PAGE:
A new study, published on October 2, 2020 in Science Advances, demonstrates the use of charged nanoscale metal-organic frameworks for generating free radicals using X-rays within tumor tissue to kill directly. Furthermore, the same frameworks can be used for delivering immune signaling molecules known as PAMPs to activate the immune response against . By combining these two approaches into one easily administered “vaccine,” this new technology may provide the key to better local and systemic treatment of difficult-to-treat cancers.

In a collaboration between the Lin Group in the University of Chicago Department of Chemistry and the Weichselbaum Lab at University of Chicago Medicine, the research team combined expertise from inorganic chemistry and to tackle the challenging problem of properly targeting and activating an innate immune response against . This work leveraged the unique properties of nanoscale metal-organic frameworks, or nMOFs —nanoscale structures built of repeating units in a lattice formation that are capable of infiltrating tumors.

Oct 2, 2020

Tunable free-electron X-ray radiation from van der Waals materials

Posted by in categories: biotech/medical, chemistry, engineering, nanotechnology, quantum physics, security

Technion researchers have developed accurate radiation sources that are expected to lead to breakthroughs in medical imaging and other areas. They have developed precise radiation sources that may replace the expensive and cumbersome facilities currently used for such tasks. The suggested apparatus produces controlled radiation with a narrow spectrum that can be tuned with high resolution, at a relatively low energy investment. The findings are likely to lead to breakthroughs in a variety of fields, including the analysis of chemicals and biological materials, medical imaging, X-ray equipment for security screening, and other uses of accurate X-ray sources.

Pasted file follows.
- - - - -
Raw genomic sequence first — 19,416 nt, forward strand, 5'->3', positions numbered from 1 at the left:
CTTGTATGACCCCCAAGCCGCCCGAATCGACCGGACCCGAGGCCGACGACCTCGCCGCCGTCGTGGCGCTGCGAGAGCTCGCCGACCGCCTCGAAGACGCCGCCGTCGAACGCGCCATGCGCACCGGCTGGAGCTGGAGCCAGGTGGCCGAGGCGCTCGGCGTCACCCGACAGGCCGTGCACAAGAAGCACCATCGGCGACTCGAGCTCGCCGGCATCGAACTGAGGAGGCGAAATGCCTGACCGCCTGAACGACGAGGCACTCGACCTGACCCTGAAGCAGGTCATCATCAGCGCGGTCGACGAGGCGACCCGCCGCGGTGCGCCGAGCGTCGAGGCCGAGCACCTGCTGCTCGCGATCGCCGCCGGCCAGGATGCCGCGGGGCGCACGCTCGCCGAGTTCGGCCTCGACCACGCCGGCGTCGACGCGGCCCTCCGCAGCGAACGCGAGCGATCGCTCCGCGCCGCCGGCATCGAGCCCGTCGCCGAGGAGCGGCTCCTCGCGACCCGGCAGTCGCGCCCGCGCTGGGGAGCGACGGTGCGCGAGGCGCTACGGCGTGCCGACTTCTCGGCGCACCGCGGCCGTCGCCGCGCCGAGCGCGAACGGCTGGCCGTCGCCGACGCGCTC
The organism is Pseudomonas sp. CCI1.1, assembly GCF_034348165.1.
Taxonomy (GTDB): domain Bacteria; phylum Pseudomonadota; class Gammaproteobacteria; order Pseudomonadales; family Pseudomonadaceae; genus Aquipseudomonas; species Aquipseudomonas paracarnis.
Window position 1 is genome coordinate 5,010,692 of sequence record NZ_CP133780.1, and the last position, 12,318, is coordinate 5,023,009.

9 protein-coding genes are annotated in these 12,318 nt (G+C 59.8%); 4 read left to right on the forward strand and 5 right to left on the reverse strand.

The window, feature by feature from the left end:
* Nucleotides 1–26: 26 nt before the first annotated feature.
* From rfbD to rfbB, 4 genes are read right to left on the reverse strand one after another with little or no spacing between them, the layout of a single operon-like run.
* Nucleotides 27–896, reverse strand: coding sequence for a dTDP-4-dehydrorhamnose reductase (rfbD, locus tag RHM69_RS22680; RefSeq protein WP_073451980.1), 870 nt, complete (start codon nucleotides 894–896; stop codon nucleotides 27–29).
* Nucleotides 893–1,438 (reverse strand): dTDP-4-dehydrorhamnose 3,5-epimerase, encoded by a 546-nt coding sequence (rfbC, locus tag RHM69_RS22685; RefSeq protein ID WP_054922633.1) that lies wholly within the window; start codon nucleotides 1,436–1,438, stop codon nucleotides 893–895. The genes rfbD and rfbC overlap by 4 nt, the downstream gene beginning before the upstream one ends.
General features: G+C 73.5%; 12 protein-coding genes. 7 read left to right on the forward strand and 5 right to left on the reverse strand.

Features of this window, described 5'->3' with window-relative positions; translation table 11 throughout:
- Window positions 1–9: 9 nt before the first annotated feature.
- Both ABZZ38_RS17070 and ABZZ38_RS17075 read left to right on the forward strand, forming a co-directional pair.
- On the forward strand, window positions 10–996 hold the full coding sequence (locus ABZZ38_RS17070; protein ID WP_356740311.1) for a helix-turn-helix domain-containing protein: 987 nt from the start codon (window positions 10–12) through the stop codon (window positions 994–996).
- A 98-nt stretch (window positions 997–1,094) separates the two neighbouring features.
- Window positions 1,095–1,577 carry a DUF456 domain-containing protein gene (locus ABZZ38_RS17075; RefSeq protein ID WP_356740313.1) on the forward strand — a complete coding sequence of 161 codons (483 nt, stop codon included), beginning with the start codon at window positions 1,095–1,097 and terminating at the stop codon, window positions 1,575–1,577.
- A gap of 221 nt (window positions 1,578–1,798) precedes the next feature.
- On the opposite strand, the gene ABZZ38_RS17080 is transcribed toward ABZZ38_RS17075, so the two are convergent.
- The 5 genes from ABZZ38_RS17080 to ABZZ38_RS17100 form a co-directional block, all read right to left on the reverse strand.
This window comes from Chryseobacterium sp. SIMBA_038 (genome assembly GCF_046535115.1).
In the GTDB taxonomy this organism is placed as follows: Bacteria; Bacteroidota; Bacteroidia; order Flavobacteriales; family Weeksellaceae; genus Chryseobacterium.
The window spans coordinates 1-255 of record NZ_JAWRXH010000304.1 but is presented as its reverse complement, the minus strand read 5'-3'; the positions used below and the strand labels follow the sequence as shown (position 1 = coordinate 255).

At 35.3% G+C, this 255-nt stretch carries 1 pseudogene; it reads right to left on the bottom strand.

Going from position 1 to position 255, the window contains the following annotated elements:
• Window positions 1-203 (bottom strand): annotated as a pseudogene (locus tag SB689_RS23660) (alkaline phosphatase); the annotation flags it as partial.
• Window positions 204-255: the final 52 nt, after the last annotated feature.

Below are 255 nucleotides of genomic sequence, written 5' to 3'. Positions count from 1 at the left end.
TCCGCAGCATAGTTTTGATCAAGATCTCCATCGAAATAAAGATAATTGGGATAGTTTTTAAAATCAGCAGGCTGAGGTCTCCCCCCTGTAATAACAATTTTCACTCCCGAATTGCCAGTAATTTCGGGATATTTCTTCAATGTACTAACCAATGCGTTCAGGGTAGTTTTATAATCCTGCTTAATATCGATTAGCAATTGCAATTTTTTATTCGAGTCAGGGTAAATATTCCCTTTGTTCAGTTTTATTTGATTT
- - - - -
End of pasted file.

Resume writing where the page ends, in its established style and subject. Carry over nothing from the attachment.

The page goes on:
Published in the journal Nature Photonics, the study was led by Professor Ido Kaminer and his master’s student Michael Shentcis as part of a collaboration with several research institutes at the Technion: the Andrew and Erna Viterbi Faculty of Electrical Engineering, the Solid State Institute, the Russell Berrie Nanotechnology Institute (RBNI), and the Helen Diller Center for Quantum Science, Matter and Engineering.

The researchers’ paper shows an experimental observation that provides the first proof-of-concept for theoretical models developed over the last decade in a series of constitutive articles. The first article on the subject also appeared in Nature Photonics. Written by Prof. Kaminer during his postdoc at MIT, under the supervision of Prof. Marin Soljacic and Prof. John Joannopoulos, that paper presented theoretically how two-dimensional materials can create X-rays. According to Prof. Kaminer, “that article marked the beginning of a journey towards sources based on the unique physics of two-dimensional materials and their various combinations—heterostructures. We have built on the theoretical breakthrough from that article to develop a series of follow-up articles, and now, we are excited to announce the first experimental observation on the creation of X-ray radiation from such materials, while precisely controlling the radiation parameters.”